I remember sitting at Williams arena one year ago tonight during Tubby’s Tip-off, wondering who the tall skinny kid was. He looked incredibly athletic, though lanky. He could get off the floor incredibly quickly, had long, long arms, and moved like a player a foot shorter than him. But no one knew who he was, where he came from, and why someone that at first glance at least looked like they desperately needed to see the floor for the Gophers to get better was such an unknown.

Thank goodness Tubby showed up.

In between his freshman and sophomore seasons, Damian Johnson went from little used and little known to a game changer that may have had more of an impact on last season than anyone else other than Tubby Smith. Almost out of nowhere to become the team’s second leading rebounder, leading shot blocker, and the teams second best stealer. What was Monson thinking?

What we like

Damian Johnson was made for Tubby Smith’s defensive system. He has quick feet, enabling him to be a lock down defender in half court situations. He also has length and can leave his feet very quickly, surely to bring back memories of Tavarus Bennett. His defensive skills were self-evident because of his physical gifts, but he has a decent offensive game as well. Towards the end of the season he was beating people off the dribble, posting up, and even knocking down a few outside shots.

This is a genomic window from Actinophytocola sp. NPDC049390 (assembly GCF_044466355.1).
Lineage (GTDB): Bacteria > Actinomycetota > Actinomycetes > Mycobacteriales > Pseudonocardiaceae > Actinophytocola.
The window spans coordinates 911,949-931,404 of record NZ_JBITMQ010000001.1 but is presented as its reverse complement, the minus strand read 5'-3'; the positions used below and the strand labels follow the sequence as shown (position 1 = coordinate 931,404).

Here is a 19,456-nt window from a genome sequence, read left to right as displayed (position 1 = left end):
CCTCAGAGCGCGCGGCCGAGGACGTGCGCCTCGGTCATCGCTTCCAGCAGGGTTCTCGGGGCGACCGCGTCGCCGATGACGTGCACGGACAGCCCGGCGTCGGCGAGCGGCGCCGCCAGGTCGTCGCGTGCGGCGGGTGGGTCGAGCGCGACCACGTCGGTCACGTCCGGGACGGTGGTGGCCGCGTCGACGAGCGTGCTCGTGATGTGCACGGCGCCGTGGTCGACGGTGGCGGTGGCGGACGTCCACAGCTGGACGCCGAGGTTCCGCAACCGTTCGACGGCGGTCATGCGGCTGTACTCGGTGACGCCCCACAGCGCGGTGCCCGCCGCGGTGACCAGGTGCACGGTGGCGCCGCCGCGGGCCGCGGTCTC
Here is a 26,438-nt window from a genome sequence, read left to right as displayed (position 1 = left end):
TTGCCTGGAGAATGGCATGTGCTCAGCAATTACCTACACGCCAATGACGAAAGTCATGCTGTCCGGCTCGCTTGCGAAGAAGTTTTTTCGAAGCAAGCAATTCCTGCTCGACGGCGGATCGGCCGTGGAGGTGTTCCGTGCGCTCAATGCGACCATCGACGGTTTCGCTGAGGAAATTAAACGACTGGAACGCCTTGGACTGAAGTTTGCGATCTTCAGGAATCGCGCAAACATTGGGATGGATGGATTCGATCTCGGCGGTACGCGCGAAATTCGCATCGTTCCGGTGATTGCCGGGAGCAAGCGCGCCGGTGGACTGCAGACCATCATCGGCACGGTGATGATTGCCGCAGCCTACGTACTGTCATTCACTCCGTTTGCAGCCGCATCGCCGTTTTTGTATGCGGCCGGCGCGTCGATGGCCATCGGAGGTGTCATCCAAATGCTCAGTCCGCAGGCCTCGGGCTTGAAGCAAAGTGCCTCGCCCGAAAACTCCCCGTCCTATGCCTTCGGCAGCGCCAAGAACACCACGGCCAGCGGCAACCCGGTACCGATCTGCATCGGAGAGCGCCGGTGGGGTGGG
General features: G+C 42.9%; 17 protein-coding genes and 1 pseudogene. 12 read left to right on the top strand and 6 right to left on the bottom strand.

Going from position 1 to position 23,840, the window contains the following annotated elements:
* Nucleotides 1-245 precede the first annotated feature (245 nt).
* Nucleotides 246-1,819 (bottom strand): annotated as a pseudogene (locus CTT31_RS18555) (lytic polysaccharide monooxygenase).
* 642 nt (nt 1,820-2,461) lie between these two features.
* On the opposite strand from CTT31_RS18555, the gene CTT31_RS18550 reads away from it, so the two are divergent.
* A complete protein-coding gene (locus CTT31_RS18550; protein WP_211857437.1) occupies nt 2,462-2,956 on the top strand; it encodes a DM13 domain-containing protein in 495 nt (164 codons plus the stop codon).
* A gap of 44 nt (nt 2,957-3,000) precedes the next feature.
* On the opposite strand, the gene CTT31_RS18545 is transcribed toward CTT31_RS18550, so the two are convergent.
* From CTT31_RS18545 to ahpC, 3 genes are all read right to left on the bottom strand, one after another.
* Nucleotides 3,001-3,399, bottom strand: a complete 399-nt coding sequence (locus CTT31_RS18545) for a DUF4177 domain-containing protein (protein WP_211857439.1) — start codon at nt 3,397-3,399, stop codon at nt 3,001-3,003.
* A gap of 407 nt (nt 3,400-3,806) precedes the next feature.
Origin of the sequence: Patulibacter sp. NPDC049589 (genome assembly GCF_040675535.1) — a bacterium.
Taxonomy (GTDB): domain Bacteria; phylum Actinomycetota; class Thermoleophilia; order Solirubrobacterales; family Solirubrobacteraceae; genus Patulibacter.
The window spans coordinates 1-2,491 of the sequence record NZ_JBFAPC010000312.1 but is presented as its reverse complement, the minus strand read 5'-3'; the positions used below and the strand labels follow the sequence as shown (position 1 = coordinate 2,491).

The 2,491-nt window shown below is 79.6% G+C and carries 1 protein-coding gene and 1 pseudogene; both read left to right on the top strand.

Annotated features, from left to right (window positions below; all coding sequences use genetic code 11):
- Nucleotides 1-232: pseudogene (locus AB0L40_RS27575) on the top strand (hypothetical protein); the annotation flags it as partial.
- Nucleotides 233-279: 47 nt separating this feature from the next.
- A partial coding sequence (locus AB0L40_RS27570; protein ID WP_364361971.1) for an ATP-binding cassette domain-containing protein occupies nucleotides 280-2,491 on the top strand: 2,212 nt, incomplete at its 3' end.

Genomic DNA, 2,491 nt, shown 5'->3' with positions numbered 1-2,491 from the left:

What needs to improve

Free throws, free throws, free throws. Johnson shot just above 55% from the free throw line. Luckily he shot his best free throws in the closer games, but he might not be that lucky this year, and as we all know, one bad free throw shooting game can change a season. Johnson also needs to improve his overall offensive game. While he showed flashes late in the year, he never became a player that drew the attention of the defense. Damian Johnson won’t sneak up on anyone this season, and he needs to be ready to handle the increased scrutiny.

What to expect

Damian Johnson should be the starting power forward for at least the first part of the season, and maybe the whole season depending on how the new Gophers turn out. While he doesn’t have the prototypical Big Ten body, he showed time and time against that this was more of an advantage than anything. With another year of experience and plenty of playing time available, Johnson should be a star. Ten points per game, five rebounds, and steals, blocks and assists adding up to at least 5 per game should land him on one of the all-conference teams.